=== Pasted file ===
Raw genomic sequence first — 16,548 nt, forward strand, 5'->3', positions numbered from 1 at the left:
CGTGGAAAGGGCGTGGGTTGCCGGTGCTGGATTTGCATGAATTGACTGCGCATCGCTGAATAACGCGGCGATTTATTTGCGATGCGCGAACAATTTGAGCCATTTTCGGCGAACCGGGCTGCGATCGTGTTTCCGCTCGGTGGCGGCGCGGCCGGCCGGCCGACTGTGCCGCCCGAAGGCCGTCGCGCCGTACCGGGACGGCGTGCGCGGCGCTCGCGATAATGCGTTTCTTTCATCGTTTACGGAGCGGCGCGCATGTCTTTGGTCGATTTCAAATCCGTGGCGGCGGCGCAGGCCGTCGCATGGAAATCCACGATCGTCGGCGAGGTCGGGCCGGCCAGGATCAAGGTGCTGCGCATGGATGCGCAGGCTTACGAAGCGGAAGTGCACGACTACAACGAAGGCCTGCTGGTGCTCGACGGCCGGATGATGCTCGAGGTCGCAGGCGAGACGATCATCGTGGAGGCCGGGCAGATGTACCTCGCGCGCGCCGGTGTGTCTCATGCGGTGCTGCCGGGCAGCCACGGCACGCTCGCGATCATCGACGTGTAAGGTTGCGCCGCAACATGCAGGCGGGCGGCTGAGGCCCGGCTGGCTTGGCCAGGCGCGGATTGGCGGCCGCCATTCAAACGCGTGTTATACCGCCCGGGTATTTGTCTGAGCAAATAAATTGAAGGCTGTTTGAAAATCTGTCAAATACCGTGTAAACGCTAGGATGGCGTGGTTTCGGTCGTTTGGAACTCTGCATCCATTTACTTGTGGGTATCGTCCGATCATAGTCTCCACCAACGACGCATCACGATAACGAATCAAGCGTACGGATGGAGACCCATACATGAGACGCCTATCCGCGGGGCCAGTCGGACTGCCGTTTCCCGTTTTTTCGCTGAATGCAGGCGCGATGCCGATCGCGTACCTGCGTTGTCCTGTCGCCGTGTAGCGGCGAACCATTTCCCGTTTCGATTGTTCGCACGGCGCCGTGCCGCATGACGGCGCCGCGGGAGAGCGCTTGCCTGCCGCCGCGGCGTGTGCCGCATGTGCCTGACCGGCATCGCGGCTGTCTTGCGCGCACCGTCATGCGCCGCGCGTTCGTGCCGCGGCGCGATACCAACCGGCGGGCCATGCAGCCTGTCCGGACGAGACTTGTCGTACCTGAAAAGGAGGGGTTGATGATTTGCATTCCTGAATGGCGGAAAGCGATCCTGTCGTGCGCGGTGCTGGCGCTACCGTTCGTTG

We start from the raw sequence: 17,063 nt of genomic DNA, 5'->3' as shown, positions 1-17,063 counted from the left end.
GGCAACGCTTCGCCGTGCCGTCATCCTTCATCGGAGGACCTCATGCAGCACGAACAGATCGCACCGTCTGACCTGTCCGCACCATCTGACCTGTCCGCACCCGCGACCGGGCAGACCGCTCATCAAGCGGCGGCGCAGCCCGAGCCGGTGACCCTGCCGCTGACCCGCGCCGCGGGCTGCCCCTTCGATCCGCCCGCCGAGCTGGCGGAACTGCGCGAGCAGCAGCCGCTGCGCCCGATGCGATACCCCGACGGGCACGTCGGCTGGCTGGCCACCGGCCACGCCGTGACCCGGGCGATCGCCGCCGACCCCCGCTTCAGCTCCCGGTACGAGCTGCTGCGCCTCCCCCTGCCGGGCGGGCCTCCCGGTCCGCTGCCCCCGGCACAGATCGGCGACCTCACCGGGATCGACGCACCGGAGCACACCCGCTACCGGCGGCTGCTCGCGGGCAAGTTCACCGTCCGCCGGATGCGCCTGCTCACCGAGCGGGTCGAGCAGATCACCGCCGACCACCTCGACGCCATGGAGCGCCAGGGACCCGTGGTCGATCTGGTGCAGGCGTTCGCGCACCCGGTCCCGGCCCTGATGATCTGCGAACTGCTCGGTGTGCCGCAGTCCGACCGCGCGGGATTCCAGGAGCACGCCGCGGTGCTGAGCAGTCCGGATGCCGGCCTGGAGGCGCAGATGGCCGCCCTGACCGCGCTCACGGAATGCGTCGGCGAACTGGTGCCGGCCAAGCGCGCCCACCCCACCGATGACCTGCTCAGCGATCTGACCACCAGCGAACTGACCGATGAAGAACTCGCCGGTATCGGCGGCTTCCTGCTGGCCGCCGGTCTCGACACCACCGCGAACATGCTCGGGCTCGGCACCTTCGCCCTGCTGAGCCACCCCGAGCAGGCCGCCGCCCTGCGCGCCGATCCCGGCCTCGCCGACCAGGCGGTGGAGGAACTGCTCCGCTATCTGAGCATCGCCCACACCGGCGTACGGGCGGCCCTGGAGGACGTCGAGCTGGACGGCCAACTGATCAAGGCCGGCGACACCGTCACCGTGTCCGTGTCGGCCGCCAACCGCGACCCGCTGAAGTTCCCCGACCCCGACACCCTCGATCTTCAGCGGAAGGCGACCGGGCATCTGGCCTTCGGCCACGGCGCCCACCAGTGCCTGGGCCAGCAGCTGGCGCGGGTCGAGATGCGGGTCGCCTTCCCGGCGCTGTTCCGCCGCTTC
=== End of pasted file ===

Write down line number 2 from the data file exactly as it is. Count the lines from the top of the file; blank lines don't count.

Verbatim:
CGTGGAAAGGGCGTGGGTTGCCGGTGCTGGATTTGCATGAATTGACTGCGCATCGCTGAATAACGCGGCGATTTATTTGCGATGCGCGAACAATTTGAGCCATTTTCGGCGAACCGGGCTGCGATCGTGTTTCCGCTCGGTGGCGGCGCGGCCGGCCGGCCGACTGTGCCGCCCGAAGGCCGTCGCGCCGTACCGGGACGGCGTGCGCGGCGCTCGCGATAATGCGTTTCTTTCATCGTTTACGGAGCGGCGCGCATGTCTTTGGTCGATTTCAAATCCGTGGCGGCGGCGCAGGCCGTCGCATGGAAATCCACGATCGTCGGCGAGGTCGGGCCGGCCAGGATCAAGGTGCTGCGCATGGATGCGCAGGCTTACGAAGCGGAAGTGCACGACTACAACGAAGGCCTGCTGGTGCTCGACGGCCGGATGATGCTCGAGGTCGCAGGCGAGACGATCATCGTGGAGGCCGGGCAGATGTACCTCGCGCGCGCCGGTGTGTCTCATGCGGTGCTGCCGGGCAGCCACGGCACGCTCGCGATCATCGACGTGTAAGGTTGCGCCGCAACATGCAGGCGGGCGGCTGAGGCCCGGCTGGCTTGGCCAGGCGCGGATTGGCGGCCGCCATTCAAACGCGTGTTATACCGCCCGGGTATTTGTCTGAGCAAATAAATTGAAGGCTGTTTGAAAATCTGTCAAATACCGTGTAAACGCTAGGATGGCGTGGTTTCGGTCGTTTGGAACTCTGCATCCATTTACTTGTGGGTATCGTCCGATCATAGTCTCCACCAACGACGCATCACGATAACGAATCAAGCGTACGGATGGAGACCCATACATGAGACGCCTATCCGCGGGGCCAGTCGGACTGCCGTTTCCCGTTTTTTCGCTGAATGCAGGCGCGATGCCGATCGCGTACCTGCGTTGTCCTGTCGCCGTGTAGCGGCGAACCATTTCCCGTTTCGATTGTTCGCACGGCGCCGTGCCGCATGACGGCGCCGCGGGAGAGCGCTTGCCTGCCGCCGCGGCGTGTGCCGCATGTGCCTGACCGGCATCGCGGCTGTCTTGCGCGCACCGTCATGCGCCGCGCGTTCGTGCCGCGGCGCGATACCAACCGGCGGGCCATGCAGCCTGTCCGGACGAGACTTGTCGTACCTGAAAAGGAGGGGTTGATGATTTGCATTCCTGAATGGCGGAAAGCGATCCTGTCGTGCGCGGTGCTGGCGCTACCGTTCGTTG